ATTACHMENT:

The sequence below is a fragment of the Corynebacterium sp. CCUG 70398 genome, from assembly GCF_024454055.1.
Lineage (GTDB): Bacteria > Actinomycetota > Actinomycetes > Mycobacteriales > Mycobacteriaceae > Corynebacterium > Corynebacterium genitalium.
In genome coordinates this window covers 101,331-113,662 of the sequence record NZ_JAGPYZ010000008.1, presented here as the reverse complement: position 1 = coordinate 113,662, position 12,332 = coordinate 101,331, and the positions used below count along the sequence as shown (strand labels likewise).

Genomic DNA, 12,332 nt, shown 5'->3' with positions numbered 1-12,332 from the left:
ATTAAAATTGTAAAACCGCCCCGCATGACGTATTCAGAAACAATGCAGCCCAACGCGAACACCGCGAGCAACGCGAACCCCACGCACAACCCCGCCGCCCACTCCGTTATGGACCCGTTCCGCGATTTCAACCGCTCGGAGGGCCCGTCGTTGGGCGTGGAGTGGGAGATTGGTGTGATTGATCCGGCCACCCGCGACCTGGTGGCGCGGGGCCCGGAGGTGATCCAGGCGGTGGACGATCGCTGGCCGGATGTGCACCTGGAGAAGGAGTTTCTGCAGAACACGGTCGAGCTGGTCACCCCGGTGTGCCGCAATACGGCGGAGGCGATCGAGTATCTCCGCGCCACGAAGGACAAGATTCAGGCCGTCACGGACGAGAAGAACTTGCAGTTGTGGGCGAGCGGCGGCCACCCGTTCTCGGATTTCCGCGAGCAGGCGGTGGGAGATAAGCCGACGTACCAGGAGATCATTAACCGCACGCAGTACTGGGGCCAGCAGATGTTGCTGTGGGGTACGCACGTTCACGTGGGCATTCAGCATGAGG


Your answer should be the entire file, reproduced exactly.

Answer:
The sequence below is a fragment of the Corynebacterium sp. CCUG 70398 genome, from assembly GCF_024454055.1.
Lineage (GTDB): Bacteria > Actinomycetota > Actinomycetes > Mycobacteriales > Mycobacteriaceae > Corynebacterium > Corynebacterium genitalium.
In genome coordinates this window covers 101,331-113,662 of the sequence record NZ_JAGPYZ010000008.1, presented here as the reverse complement: position 1 = coordinate 113,662, position 12,332 = coordinate 101,331, and the positions used below count along the sequence as shown (strand labels likewise).

Genomic DNA, 12,332 nt, shown 5'->3' with positions numbered 1-12,332 from the left:
ATTAAAATTGTAAAACCGCCCCGCATGACGTATTCAGAAACAATGCAGCCCAACGCGAACACCGCGAGCAACGCGAACCCCACGCACAACCCCGCCGCCCACTCCGTTATGGACCCGTTCCGCGATTTCAACCGCTCGGAGGGCCCGTCGTTGGGCGTGGAGTGGGAGATTGGTGTGATTGATCCGGCCACCCGCGACCTGGTGGCGCGGGGCCCGGAGGTGATCCAGGCGGTGGACGATCGCTGGCCGGATGTGCACCTGGAGAAGGAGTTTCTGCAGAACACGGTCGAGCTGGTCACCCCGGTGTGCCGCAATACGGCGGAGGCGATCGAGTATCTCCGCGCCACGAAGGACAAGATTCAGGCCGTCACGGACGAGAAGAACTTGCAGTTGTGGGCGAGCGGCGGCCACCCGTTCTCGGATTTCCGCGAGCAGGCGGTGGGAGATAAGCCGACGTACCAGGAGATCATTAACCGCACGCAGTACTGGGGCCAGCAGATGTTGCTGTGGGGTACGCACGTTCACGTGGGCATTCAGCATGAGG